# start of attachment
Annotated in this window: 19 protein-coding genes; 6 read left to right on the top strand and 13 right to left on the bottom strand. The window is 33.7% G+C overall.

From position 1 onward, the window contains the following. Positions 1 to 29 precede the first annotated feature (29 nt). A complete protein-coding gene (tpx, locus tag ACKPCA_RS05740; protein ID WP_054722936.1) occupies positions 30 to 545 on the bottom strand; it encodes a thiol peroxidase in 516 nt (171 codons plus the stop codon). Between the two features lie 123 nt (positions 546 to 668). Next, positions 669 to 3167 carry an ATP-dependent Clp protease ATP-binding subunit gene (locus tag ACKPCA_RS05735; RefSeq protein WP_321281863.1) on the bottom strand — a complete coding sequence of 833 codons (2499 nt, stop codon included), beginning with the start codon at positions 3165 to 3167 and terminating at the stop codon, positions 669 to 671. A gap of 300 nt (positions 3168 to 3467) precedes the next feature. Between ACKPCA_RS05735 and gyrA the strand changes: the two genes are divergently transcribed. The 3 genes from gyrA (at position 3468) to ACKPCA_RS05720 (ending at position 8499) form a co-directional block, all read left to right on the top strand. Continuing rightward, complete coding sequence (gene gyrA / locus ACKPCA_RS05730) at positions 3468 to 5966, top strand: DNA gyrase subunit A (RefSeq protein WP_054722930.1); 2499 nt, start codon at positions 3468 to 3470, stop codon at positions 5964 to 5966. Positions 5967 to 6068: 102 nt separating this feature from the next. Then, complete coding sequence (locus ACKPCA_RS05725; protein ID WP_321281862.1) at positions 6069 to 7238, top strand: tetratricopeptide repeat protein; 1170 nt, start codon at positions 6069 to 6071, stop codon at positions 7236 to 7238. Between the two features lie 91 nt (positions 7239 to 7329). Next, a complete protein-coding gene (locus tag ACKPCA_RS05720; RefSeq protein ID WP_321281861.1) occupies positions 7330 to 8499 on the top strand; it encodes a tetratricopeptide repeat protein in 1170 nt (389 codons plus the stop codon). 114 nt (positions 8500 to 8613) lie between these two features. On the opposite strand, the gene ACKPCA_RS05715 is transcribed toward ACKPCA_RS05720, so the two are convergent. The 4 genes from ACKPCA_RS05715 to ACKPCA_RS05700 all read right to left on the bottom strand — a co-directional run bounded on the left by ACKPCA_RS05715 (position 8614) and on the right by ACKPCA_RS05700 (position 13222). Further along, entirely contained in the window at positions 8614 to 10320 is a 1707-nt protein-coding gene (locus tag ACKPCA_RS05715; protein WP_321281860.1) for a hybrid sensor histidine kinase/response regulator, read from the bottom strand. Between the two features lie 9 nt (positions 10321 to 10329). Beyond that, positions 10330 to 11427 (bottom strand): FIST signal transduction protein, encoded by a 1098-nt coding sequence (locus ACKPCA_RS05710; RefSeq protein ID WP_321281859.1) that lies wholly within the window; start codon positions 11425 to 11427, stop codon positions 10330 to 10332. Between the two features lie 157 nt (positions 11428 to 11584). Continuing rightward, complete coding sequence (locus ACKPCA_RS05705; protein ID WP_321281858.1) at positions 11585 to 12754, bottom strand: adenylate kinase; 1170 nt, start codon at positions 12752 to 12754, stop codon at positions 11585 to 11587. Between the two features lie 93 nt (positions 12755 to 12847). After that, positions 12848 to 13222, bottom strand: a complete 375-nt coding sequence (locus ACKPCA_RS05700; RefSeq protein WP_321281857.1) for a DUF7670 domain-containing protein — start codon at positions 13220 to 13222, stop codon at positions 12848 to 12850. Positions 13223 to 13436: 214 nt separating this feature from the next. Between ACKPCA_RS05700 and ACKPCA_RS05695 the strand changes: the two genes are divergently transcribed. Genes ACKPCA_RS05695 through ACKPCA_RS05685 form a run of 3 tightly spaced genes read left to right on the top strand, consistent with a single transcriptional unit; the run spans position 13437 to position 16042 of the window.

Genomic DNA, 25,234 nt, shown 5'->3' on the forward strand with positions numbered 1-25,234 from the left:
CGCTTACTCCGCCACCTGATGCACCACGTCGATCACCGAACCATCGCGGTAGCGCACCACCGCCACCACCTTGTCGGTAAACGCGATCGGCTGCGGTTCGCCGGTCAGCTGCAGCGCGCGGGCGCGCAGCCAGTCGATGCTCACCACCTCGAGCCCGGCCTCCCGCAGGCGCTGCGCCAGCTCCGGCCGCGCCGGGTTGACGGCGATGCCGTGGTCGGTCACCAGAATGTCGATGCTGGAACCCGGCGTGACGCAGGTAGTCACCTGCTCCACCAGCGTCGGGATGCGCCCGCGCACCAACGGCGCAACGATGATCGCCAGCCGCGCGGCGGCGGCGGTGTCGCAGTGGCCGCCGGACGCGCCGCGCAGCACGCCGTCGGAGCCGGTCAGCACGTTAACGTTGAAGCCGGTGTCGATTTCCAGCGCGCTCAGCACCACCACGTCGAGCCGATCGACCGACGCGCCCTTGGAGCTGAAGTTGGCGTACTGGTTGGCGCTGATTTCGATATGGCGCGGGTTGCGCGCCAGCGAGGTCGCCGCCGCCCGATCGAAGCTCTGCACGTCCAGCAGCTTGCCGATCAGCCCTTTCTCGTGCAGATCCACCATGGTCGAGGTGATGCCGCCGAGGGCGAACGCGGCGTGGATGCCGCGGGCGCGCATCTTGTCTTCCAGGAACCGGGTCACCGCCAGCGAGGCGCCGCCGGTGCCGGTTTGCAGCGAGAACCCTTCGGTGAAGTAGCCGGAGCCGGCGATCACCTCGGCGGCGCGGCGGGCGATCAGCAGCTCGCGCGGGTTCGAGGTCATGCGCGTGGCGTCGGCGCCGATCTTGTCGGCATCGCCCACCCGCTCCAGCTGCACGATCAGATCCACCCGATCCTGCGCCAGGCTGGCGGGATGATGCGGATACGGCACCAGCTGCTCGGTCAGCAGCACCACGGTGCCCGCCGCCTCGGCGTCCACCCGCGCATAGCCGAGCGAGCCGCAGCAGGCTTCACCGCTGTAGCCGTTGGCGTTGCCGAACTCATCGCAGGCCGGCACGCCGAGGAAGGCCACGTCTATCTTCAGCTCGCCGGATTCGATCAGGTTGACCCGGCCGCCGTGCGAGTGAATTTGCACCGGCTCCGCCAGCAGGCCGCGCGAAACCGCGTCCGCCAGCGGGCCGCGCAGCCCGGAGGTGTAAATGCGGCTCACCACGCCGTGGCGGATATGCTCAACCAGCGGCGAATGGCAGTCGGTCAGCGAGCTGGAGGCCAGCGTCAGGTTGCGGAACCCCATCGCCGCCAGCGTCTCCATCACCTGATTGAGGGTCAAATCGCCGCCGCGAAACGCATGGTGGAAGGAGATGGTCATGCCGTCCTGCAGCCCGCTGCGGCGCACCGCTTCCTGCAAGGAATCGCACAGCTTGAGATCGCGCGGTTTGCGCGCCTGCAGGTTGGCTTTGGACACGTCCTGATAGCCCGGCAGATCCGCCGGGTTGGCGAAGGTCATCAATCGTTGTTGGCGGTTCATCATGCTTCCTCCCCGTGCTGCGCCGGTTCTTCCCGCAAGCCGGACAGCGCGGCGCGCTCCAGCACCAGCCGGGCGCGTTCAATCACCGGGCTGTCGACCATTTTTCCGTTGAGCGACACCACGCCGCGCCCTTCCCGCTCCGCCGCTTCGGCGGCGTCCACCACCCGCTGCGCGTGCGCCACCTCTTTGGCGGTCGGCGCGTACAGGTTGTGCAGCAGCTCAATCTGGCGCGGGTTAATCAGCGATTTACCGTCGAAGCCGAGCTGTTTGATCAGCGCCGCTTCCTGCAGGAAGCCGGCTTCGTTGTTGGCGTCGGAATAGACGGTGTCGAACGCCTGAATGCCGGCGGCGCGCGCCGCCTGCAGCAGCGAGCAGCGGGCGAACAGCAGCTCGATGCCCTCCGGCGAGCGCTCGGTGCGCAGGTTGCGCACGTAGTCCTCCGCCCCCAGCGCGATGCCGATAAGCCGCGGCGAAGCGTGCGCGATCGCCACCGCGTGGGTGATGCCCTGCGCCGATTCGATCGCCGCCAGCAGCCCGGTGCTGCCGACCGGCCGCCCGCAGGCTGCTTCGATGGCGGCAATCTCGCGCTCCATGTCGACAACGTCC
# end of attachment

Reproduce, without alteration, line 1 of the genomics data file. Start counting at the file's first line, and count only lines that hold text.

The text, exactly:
Annotated in this window: 19 protein-coding genes; 6 read left to right on the top strand and 13 right to left on the bottom strand. The window is 33.7% G+C overall.